In all above cases, the issue of taxation vis a vis section 43CA is very vital. The issue arises for the reason that section 43CA uses the word “adopted or assessed or assessable” which means that even if the sale consideration received is zero then also the stamp duty valuation would be relevant and section 43CA would be applicable.
Ideally, in case of gift, the builder or developer will not be receiving any consideration on transfer of the plots or flats. Since the provision of section 43CA will be applicable to the builder/developer, the stamp duty valuation of the property which is considered as “full value consideration” for the purpose of section 43CA can be treated as “Sales Promotion Expenses” by the builder. It can then be claimed as deduction U/s 37 if the gift is done to the charitable trust or institutions for charitable purposes. Obviously, the gift of the plots/PU Land by the builder to the trust would benefit the builder
(a) in selling the balance plot at a higher rate or
(b) will enable builder to sale the left out plot by pointing out the activity to be undertaken by the trust over PU Land or
(c) may help the builder in the new scheme launching, etc.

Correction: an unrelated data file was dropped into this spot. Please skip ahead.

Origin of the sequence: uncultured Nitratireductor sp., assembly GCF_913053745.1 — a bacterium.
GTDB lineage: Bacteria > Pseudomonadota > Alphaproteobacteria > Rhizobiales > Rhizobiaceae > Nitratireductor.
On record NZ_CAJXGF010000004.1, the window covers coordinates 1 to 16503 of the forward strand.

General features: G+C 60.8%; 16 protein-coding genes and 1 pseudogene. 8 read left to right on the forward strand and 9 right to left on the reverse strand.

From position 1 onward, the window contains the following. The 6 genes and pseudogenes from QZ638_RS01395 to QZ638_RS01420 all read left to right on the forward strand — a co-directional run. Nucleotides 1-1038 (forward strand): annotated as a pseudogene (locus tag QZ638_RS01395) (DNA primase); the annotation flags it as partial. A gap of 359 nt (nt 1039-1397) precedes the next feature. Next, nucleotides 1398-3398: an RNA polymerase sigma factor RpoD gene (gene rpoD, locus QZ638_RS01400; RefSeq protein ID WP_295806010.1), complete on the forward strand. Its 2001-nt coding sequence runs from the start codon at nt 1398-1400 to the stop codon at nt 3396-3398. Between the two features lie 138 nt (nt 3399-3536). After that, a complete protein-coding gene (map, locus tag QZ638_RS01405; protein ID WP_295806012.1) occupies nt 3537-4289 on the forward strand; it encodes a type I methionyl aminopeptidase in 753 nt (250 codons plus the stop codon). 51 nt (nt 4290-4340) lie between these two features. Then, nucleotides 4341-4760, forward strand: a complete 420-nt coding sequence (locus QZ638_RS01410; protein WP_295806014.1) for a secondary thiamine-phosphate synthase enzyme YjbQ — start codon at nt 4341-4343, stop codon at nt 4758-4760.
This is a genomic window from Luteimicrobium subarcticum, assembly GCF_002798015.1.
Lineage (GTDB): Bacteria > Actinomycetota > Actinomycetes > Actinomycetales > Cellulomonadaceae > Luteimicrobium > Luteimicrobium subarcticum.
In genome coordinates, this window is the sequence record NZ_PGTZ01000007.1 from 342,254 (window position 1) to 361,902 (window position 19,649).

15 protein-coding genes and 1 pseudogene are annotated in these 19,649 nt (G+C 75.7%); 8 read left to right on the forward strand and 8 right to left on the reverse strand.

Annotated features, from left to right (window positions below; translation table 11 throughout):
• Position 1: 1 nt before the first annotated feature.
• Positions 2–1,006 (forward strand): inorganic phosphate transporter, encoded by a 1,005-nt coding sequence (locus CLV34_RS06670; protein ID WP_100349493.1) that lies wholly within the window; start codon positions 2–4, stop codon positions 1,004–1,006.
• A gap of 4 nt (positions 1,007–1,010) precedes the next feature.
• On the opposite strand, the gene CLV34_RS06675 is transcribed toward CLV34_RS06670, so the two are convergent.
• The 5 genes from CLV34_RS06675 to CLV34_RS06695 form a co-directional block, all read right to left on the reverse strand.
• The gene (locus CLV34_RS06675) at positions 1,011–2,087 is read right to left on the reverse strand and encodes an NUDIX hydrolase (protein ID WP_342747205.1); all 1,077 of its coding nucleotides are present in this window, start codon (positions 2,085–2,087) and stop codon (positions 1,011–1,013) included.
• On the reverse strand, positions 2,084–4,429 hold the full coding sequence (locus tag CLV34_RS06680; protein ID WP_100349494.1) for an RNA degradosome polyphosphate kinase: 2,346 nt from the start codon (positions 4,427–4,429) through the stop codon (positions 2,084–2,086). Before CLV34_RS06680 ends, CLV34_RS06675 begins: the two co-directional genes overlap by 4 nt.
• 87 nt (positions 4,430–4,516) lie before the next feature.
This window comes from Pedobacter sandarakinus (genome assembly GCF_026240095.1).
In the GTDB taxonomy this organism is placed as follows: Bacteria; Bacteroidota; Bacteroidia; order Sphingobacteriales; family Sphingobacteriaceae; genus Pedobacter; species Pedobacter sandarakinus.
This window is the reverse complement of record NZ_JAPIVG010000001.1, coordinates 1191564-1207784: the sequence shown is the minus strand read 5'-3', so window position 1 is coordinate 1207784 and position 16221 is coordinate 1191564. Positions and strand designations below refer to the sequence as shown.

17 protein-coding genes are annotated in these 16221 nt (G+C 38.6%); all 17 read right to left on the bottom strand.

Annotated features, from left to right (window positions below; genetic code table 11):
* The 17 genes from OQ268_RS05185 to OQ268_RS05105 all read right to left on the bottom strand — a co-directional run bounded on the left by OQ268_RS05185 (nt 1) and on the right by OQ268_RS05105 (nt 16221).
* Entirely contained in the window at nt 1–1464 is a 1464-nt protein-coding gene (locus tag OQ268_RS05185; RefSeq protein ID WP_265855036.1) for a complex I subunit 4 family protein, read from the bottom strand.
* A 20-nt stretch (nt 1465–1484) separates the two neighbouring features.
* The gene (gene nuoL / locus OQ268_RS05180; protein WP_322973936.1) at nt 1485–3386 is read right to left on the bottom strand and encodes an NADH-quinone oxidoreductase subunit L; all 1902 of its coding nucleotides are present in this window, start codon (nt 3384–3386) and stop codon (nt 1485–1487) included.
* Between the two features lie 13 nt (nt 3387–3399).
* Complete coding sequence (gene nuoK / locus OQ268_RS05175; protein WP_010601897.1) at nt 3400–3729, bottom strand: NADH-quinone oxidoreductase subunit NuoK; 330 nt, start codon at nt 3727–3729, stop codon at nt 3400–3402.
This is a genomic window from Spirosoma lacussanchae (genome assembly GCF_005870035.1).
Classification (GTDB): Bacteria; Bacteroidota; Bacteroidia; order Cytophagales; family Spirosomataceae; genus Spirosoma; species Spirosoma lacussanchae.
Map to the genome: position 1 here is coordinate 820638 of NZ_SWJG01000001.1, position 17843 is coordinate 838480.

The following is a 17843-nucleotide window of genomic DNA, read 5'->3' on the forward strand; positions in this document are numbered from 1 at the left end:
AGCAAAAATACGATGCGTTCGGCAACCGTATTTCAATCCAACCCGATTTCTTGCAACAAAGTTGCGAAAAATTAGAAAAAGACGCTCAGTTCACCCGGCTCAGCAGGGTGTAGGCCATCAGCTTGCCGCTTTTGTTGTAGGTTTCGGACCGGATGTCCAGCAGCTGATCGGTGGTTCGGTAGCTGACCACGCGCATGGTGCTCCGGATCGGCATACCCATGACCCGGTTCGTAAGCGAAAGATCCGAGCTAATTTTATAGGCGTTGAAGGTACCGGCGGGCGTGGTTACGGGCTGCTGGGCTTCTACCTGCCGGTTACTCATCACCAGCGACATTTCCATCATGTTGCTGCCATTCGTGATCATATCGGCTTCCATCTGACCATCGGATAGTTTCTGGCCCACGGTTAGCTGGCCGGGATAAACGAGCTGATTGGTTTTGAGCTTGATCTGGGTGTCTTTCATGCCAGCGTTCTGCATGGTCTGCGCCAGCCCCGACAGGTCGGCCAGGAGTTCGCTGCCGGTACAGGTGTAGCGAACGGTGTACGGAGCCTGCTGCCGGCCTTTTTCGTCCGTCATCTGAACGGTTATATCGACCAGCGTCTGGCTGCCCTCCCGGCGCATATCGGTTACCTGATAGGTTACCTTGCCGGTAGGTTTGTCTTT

If the gift is done by the builder or developer as a matter of disputes resolution to any person (not charitable trust) then also the same can be claimed as deduction U/s 37 by giving the expenses head the title of “Settlement Expenses A/c” or “Litigation settlement Expenses A/c”.
Taxation in the hands of the Recipient:
The applicability of section 56(2)(x) provides for the taxation in the hands of the recipient if the immovable property is received without any consideration or for a consideration which is lower than its stamp duty valuation. Let us see the taxation in both the above cases from the recipient perspective.
Gift received by Trust:
5th Proviso to section 56(2)(x) provides clear cut immunity from the applicability of section 56 in case of receipt by the trust / institution registered U/s 12AB of the Income Tax Act-1961. In short, the trust registered U/s 12AB of the Income Tax Act-1961 will not be liable for any income tax if it receives the immovable property or PU Land as a gift from the builder.
Gift received by person other than Trust:
Section 56(2)(x) does not provide for any exclusion from the applicability of notional taxation in such a case. The recipient in such a case will be liable for notional taxation U/s 56.